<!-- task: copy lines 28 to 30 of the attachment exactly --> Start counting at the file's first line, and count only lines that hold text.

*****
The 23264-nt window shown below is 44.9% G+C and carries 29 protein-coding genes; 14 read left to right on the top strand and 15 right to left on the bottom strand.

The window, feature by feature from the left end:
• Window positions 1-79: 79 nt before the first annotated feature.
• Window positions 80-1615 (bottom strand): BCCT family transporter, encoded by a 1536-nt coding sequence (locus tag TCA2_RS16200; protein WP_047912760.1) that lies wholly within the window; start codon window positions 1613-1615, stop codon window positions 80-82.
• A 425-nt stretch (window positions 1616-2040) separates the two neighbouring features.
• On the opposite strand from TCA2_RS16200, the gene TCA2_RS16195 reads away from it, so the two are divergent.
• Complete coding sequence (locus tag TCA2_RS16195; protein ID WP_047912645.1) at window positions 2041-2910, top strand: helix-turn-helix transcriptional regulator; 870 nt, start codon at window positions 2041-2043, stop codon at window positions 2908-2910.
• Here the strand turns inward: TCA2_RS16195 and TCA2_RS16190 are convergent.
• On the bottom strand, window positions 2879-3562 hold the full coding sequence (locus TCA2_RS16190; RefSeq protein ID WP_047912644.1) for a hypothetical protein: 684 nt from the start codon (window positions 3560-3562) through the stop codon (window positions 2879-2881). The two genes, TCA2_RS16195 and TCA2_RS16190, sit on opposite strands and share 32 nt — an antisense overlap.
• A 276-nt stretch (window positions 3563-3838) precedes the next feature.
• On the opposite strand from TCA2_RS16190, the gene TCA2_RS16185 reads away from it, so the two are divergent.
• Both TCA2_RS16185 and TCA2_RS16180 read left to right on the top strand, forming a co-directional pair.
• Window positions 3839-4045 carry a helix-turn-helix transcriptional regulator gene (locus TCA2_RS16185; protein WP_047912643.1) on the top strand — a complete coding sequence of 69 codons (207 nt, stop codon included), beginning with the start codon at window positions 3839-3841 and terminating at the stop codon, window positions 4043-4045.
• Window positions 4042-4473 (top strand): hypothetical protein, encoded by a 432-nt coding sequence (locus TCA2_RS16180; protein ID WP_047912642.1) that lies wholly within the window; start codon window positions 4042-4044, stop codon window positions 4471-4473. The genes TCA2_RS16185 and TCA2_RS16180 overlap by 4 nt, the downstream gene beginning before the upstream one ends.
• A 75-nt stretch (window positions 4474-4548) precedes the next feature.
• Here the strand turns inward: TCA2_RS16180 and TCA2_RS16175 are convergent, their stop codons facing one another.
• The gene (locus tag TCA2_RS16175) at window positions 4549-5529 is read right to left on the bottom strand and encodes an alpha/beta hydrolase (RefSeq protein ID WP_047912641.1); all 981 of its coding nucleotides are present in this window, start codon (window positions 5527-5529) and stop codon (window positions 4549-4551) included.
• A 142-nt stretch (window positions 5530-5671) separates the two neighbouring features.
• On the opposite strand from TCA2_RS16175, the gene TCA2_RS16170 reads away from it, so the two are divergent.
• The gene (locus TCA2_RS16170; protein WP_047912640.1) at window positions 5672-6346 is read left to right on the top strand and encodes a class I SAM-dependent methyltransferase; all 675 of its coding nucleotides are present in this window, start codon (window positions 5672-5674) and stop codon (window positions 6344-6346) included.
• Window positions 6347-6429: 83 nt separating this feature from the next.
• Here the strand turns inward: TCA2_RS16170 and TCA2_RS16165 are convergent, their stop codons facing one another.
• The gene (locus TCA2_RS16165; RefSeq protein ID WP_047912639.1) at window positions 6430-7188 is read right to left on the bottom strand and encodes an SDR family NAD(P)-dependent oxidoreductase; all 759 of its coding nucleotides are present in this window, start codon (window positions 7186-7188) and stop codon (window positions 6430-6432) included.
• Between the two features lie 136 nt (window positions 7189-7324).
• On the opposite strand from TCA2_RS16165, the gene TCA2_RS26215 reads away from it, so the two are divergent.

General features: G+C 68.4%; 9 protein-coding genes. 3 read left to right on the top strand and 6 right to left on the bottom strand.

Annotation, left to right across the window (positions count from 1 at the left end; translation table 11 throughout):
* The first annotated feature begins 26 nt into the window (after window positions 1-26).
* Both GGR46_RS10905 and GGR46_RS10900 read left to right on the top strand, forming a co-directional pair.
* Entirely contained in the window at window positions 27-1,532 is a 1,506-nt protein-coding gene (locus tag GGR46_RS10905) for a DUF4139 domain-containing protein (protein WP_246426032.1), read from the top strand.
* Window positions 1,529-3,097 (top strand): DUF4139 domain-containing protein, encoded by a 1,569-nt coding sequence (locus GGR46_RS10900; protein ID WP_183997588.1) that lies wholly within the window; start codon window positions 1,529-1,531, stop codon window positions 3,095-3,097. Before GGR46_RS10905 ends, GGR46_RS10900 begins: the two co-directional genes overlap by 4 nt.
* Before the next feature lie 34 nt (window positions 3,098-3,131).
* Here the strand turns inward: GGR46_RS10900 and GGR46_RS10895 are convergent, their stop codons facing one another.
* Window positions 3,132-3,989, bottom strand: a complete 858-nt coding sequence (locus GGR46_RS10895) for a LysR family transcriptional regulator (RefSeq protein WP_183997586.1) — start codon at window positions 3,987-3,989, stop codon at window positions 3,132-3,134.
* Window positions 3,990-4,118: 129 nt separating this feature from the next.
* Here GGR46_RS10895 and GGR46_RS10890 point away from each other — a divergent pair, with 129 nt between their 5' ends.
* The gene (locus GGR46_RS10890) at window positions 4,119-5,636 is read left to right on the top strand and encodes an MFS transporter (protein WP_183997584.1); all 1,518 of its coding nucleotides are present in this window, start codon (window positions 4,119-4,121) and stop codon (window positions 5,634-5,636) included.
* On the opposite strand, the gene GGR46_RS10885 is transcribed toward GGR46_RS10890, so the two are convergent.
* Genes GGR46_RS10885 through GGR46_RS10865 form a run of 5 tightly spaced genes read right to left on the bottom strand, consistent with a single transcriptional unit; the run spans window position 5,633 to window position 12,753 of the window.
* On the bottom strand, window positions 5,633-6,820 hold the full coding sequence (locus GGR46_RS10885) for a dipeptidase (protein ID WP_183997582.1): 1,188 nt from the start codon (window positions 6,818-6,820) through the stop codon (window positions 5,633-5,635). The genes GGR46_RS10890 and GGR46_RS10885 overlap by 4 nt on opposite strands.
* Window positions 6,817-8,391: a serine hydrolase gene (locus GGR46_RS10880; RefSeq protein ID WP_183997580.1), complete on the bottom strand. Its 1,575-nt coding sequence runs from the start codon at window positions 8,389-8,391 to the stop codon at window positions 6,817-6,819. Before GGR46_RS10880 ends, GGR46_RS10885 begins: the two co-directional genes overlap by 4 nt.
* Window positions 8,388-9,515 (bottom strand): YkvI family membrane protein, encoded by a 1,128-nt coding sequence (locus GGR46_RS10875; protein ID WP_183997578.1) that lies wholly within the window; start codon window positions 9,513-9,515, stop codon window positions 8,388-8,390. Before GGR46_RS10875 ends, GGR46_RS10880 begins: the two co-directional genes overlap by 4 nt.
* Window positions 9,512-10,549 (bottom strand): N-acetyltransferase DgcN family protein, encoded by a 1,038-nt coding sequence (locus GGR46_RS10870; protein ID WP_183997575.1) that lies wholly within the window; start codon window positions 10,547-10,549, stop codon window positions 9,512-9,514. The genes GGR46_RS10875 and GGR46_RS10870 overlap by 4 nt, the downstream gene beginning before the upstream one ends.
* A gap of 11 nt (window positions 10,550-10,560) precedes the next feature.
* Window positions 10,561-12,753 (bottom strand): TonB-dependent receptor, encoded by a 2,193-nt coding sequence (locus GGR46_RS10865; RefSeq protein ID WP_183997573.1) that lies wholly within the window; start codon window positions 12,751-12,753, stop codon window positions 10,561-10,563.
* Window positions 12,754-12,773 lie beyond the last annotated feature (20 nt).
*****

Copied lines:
* The first annotated feature begins 26 nt into the window (after window positions 1-26).
* Both GGR46_RS10905 and GGR46_RS10900 read left to right on the top strand, forming a co-directional pair.
* Entirely contained in the window at window positions 27-1,532 is a 1,506-nt protein-coding gene (locus tag GGR46_RS10905) for a DUF4139 domain-containing protein (protein WP_246426032.1), read from the top strand.